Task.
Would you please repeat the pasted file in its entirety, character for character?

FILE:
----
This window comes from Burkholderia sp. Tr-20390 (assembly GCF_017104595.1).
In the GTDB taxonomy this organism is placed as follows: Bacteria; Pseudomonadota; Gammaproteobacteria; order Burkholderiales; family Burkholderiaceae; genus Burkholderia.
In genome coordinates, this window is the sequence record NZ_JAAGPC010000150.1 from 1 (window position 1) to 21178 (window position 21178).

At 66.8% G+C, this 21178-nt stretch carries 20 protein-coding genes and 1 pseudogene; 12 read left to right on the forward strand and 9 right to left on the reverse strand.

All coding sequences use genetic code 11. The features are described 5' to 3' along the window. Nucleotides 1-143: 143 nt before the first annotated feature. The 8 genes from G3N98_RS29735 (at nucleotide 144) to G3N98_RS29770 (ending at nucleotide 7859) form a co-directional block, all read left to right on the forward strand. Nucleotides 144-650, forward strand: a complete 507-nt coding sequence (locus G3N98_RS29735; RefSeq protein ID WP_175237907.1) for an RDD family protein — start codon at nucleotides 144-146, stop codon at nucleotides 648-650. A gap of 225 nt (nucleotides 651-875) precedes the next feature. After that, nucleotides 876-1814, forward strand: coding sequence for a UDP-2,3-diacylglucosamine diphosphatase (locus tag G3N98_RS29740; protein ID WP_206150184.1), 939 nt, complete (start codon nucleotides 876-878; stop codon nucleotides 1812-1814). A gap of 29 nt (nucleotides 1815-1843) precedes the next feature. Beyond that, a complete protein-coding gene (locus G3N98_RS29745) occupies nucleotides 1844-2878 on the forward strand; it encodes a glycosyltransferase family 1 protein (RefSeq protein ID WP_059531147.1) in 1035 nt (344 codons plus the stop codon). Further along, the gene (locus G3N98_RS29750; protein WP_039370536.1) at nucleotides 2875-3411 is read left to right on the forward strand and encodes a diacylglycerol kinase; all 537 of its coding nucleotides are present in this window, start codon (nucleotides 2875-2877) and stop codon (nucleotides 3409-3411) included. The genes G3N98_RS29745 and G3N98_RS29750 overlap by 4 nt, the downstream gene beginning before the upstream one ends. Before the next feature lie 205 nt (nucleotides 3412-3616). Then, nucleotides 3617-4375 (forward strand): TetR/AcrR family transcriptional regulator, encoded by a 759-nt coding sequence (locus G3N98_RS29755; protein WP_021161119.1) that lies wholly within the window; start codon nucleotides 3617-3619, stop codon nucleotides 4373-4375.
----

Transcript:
This window comes from Burkholderia sp. Tr-20390 (assembly GCF_017104595.1).
In the GTDB taxonomy this organism is placed as follows: Bacteria; Pseudomonadota; Gammaproteobacteria; order Burkholderiales; family Burkholderiaceae; genus Burkholderia.
In genome coordinates, this window is the sequence record NZ_JAAGPC010000150.1 from 1 (window position 1) to 21178 (window position 21178).

At 66.8% G+C, this 21178-nt stretch carries 20 protein-coding genes and 1 pseudogene; 12 read left to right on the forward strand and 9 right to left on the reverse strand.

All coding sequences use genetic code 11. The features are described 5' to 3' along the window. Nucleotides 1-143: 143 nt before the first annotated feature. The 8 genes from G3N98_RS29735 (at nucleotide 144) to G3N98_RS29770 (ending at nucleotide 7859) form a co-directional block, all read left to right on the forward strand. Nucleotides 144-650, forward strand: a complete 507-nt coding sequence (locus G3N98_RS29735; RefSeq protein ID WP_175237907.1) for an RDD family protein — start codon at nucleotides 144-146, stop codon at nucleotides 648-650. A gap of 225 nt (nucleotides 651-875) precedes the next feature. After that, nucleotides 876-1814, forward strand: coding sequence for a UDP-2,3-diacylglucosamine diphosphatase (locus tag G3N98_RS29740; protein ID WP_206150184.1), 939 nt, complete (start codon nucleotides 876-878; stop codon nucleotides 1812-1814). A gap of 29 nt (nucleotides 1815-1843) precedes the next feature. Beyond that, a complete protein-coding gene (locus G3N98_RS29745) occupies nucleotides 1844-2878 on the forward strand; it encodes a glycosyltransferase family 1 protein (RefSeq protein ID WP_059531147.1) in 1035 nt (344 codons plus the stop codon). Further along, the gene (locus G3N98_RS29750; protein WP_039370536.1) at nucleotides 2875-3411 is read left to right on the forward strand and encodes a diacylglycerol kinase; all 537 of its coding nucleotides are present in this window, start codon (nucleotides 2875-2877) and stop codon (nucleotides 3409-3411) included. The genes G3N98_RS29745 and G3N98_RS29750 overlap by 4 nt, the downstream gene beginning before the upstream one ends. Before the next feature lie 205 nt (nucleotides 3412-3616). Then, nucleotides 3617-4375 (forward strand): TetR/AcrR family transcriptional regulator, encoded by a 759-nt coding sequence (locus G3N98_RS29755; protein WP_021161119.1) that lies wholly within the window; start codon nucleotides 3617-3619, stop codon nucleotides 4373-4375.